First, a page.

For three nights in April, Taylor Swift took Tampa by storm on her “Eras Tour” stop. Forbes ran a headline reading “Eras Tour Could Net Taylor Swift $500 Million to $1.5 Billion.” Those are some impressive numbers, but we are equally impressed with Taylor’s decision not to invest in the cryptocurrency exchange FTX led by Sam Bankman-Fried who has been indicted on charges of securities fraud and money laundering.


Many celebrities and athletes including NFL quarterback Tom Brady, basketball players Steph Curry and Shaq O’Neil, model Gisele Bundchen, and tennis player Naomi Osaka find themselves facing a lawsuit for endorsing the now-bankrupt cryptocurrency exchange FTX. Swift avoided the crypto debacle by not accepting a $100 million tour sponsorship.


Lucky? Not according to attorney Adam Moskowitz who is bringing the class action lawsuit against FTX’s celebrity endorsers. While in negotiation with FTX to sponsor her “Eras Tour,” Swift showed her business savvy by asking a simple question: “Can you tell me that these are not unregistered securities?”i So, she knows that all that glitters is not gold. “Swifties” might love and connect with her music, but let’s hope that she gains even more fans for her business acumen and for asking the right questions.


As widely expected, the Federal Reserve announced another 25-basis point increase to its benchmark interest rate target. Investors are hoping this is the end of the tightening cycle, with market pricing in a pause from here until reversing course later this year and next. The unprecedented speed at which the Fed has raised interest rates over the last year has been a problem for most asset classes. Over the last two years, stocks have been basically flat (S&P 500 +1%) and bonds are down meaningfully (AGG -9%).


We believe most of the Fed rate hikes are behind us, though expect interest rates to remain higher for longer. This likely creates a choppy investment environment in the near-term but also presents some opportunities for patient investors as the dust settles. The last couple of years have been the culminating effect of reversing a decade and a half of artificially low-interest rates and a return to “real normal” is healthy, in our opinion. We find solace in the attractive long-term investment profile of stocks and bonds amid a near-term environment where patience really is a virtue.



Not everyone is excited about the new mortgage fees that went into effect on May 1st for those mortgages backed by Fannie Mae and Freddie Mac. By the way, the two agencies back about 50% of all mortgages. The changes were designed by the Biden administration to make it easier for those with lower credit scores to buy a home given how much they increased in prices. That sounds like a good idea, until you realize the last time the government tried to make housing more affordable it ended badly. Nonetheless, they are in effect, and here are the winners and losers.


In short, those with higher credit scores will pay more in fees going forward and those with lower credit scores will pay less fees. Not all those with a higher score will pay more, but those with a lower downpayment will likely be affected the most. Sounds counterintuitive to many critics. To the supporters, it is billed as risk-based pricing reflecting the reality of those who are likely to default. While these changes may make it “easier” to buy a home, they also make it more “complicated” to determine which mortgage approach should be used by a buyer.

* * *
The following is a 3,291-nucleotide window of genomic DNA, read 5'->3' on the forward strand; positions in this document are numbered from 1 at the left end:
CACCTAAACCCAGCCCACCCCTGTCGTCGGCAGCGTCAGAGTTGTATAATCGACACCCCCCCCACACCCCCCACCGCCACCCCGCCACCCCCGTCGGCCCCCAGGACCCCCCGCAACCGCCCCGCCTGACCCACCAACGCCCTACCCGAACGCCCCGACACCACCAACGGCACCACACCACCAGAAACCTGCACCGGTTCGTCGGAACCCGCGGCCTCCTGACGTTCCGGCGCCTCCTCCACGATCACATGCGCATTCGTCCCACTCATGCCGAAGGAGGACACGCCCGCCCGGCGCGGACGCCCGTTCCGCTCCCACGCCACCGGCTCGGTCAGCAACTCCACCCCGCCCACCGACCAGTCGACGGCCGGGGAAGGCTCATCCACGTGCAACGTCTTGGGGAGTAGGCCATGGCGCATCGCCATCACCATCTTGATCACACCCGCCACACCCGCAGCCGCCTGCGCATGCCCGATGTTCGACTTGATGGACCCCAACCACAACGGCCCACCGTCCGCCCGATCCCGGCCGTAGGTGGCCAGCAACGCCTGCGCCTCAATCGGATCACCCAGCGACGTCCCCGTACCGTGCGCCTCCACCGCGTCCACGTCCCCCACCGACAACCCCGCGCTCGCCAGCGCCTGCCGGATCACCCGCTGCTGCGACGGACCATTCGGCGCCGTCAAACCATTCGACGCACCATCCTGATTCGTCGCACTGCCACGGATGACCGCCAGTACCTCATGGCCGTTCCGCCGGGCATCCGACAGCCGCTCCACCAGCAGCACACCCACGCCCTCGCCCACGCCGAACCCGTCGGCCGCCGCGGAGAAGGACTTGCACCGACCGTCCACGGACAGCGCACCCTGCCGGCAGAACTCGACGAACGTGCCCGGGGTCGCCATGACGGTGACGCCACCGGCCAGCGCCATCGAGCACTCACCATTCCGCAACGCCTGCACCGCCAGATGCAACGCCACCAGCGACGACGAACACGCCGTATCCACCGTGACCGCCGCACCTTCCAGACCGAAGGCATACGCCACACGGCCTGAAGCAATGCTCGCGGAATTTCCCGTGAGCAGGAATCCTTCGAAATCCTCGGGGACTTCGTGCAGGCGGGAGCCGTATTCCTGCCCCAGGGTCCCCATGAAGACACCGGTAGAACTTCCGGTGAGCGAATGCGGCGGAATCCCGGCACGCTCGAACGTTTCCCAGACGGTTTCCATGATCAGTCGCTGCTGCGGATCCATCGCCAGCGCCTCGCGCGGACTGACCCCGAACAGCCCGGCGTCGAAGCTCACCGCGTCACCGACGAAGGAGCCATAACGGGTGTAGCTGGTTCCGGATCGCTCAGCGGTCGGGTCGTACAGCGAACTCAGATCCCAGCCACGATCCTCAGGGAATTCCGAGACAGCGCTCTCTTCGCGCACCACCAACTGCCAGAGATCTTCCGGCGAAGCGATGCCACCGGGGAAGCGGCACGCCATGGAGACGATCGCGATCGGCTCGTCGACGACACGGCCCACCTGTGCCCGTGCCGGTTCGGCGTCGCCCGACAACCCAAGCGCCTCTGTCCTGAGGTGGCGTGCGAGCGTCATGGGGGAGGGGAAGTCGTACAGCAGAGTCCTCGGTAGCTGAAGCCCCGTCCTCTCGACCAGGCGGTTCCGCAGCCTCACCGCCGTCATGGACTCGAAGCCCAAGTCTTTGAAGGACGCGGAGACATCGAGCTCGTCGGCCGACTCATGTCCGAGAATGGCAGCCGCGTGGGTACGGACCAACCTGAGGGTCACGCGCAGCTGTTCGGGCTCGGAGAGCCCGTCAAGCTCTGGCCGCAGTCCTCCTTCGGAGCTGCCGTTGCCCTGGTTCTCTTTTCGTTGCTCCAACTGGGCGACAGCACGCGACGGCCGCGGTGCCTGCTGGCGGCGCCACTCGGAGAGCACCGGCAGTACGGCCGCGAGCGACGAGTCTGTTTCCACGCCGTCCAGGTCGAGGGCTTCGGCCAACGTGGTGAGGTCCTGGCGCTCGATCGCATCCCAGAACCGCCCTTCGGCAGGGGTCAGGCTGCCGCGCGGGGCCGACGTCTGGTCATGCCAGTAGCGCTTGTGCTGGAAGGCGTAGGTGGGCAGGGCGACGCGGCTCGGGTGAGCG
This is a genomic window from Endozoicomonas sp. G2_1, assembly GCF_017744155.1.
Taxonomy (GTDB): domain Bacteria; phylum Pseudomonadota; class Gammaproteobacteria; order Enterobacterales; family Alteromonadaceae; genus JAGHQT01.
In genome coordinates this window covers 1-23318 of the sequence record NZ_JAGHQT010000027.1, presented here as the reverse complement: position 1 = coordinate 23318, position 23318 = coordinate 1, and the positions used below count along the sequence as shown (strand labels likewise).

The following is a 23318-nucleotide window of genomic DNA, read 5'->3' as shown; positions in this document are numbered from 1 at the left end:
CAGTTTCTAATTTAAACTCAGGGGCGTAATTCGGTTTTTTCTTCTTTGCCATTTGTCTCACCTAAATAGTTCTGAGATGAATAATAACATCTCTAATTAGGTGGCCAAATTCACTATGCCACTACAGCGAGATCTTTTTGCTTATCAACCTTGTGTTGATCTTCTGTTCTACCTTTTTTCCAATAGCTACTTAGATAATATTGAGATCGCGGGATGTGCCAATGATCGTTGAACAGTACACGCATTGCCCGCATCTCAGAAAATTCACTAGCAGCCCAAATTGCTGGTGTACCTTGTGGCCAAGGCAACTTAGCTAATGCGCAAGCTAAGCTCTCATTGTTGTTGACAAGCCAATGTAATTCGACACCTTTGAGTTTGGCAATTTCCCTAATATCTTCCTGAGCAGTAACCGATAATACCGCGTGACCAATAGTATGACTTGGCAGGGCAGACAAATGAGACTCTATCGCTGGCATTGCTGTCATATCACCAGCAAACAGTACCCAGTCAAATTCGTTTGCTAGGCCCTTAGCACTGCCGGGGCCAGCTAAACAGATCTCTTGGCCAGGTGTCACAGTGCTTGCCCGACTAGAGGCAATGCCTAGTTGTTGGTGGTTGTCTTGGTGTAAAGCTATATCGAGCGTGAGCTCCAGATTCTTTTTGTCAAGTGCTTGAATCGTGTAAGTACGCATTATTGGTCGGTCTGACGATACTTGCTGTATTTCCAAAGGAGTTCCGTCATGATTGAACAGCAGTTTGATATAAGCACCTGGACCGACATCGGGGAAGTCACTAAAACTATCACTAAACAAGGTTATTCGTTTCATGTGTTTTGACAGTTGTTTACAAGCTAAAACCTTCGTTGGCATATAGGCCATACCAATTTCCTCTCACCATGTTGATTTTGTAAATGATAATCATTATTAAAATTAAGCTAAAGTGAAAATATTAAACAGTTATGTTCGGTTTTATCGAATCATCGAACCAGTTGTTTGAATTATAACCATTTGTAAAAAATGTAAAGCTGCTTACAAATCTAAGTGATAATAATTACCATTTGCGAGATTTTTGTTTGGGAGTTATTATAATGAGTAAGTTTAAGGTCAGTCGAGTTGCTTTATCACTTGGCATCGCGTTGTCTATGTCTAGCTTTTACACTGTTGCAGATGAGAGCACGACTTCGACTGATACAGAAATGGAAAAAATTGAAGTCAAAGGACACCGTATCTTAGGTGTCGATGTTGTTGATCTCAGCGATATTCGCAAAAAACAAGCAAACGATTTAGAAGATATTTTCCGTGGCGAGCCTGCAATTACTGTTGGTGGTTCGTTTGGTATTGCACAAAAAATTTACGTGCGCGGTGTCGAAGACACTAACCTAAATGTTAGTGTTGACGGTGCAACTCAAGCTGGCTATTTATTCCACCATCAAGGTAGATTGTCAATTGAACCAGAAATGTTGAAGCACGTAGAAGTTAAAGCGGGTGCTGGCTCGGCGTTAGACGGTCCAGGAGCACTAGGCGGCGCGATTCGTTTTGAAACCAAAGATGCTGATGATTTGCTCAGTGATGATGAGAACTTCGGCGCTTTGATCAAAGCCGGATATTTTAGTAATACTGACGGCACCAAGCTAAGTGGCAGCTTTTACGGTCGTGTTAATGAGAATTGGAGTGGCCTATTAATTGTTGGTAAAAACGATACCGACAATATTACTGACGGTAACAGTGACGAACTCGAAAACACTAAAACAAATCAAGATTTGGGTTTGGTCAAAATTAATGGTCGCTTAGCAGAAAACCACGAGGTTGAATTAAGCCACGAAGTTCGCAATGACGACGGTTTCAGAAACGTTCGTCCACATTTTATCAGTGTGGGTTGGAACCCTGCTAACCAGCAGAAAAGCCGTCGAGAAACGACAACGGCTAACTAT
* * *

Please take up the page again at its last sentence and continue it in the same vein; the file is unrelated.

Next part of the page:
If you got an unexpected bill for $400, would you have a problem paying it without taking on debt? According to a Morning Consult report, only 33% said they would have no issue paying the bill, leaving an astounding 77% who do not have the cash. Must be those with a low-income living paycheck to paycheck…right? You couldn’t be more wrong. Twenty percent of those with incomes between $50,000–$100,000 and 8% of those with incomes over $100,000 are in the same situation. All of this is with unemployment at 3.4%. Many people have used up all that stimulus money, which says that future consumer spending will be with credit, not cash. Thus, we see the possibility of slowing consumer spending. Further, many, regardless of income, who find themselves unable to save will put pressure on retirement savings on a long-term basis.


In short, those with higher credit scores will pay more in fees going forward, and those with lower credit scores will pay less fees. Not all those with a higher score will pay more, but those with a lower downpayment will likely be affected the most. Sounds counterintuitive to many critics. To the supporters, it is billed as risk-based pricing reflecting the reality of those likely to default. While these changes may make it “easier” to buy a home, they also make it more “complicated” to determine which mortgage approach should be used by a buyer.


Needless to say, going to college is an expensive proposition. Often, grandparents are willing and able to set up a 529 Plan for a grandchild. However, in the past, grandparent support was treated as cash belonging to the student and therefore decreased the student’s potential financial aid by up to 50%. Beginning with the 2024-25 school year, a student will no longer have to report money that is in a plan owned by someone other than a parent. The same rule will also apply to straight cash gifts.


In the early days of ProVise, we wrote about the $20 trillion wealth transfer that would occur when the parents of Baby Boomers died and passed on their wealth to the “kids”. Fast forward 30 years and Cerulli estimates that the Baby Boomer passing will create a wealth transfer of $84.4 trillion with $72.6 trillion going to the new “kids” and the rest to charity. Maybe this is how many who have not appropriately saved for their retirement are actually planning to retire. It is a plan, but not a good one. It is estimated that it will generate $4.2 trillion in tax dollars for the state and federal governments.